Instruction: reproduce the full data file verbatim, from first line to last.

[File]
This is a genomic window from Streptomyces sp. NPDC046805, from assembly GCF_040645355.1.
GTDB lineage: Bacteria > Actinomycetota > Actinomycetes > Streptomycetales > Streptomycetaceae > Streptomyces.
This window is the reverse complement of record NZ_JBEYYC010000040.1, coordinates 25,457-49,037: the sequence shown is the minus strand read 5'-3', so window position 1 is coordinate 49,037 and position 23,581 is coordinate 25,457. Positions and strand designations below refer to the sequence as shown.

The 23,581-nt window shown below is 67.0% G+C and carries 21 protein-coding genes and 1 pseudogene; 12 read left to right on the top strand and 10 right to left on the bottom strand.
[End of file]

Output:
This is a genomic window from Streptomyces sp. NPDC046805, from assembly GCF_040645355.1.
GTDB lineage: Bacteria > Actinomycetota > Actinomycetes > Streptomycetales > Streptomycetaceae > Streptomyces.
This window is the reverse complement of record NZ_JBEYYC010000040.1, coordinates 25,457-49,037: the sequence shown is the minus strand read 5'-3', so window position 1 is coordinate 49,037 and position 23,581 is coordinate 25,457. Positions and strand designations below refer to the sequence as shown.

The 23,581-nt window shown below is 67.0% G+C and carries 21 protein-coding genes and 1 pseudogene; 12 read left to right on the top strand and 10 right to left on the bottom strand.